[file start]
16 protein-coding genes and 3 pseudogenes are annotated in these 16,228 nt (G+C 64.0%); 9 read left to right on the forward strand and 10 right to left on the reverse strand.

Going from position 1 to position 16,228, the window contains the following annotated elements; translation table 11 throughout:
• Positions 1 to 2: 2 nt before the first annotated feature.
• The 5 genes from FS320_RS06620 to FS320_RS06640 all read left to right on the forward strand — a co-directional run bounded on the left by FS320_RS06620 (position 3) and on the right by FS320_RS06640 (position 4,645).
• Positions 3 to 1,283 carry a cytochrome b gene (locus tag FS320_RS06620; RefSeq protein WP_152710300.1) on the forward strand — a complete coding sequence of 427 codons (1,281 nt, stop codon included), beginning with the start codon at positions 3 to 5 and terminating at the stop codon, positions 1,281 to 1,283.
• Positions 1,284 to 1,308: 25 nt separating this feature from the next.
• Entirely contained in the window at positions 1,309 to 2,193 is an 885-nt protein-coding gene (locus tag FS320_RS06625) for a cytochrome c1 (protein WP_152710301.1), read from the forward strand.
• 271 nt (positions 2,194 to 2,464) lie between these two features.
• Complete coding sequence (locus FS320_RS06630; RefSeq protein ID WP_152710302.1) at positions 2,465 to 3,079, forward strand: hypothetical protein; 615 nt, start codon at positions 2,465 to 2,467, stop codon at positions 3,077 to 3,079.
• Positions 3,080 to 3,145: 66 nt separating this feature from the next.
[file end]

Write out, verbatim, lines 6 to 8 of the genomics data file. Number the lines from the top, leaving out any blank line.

• Positions 1,284 to 1,308: 25 nt separating this feature from the next.
• Entirely contained in the window at positions 1,309 to 2,193 is an 885-nt protein-coding gene (locus tag FS320_RS06625) for a cytochrome c1 (protein WP_152710301.1), read from the forward strand.
• 271 nt (positions 2,194 to 2,464) lie between these two features.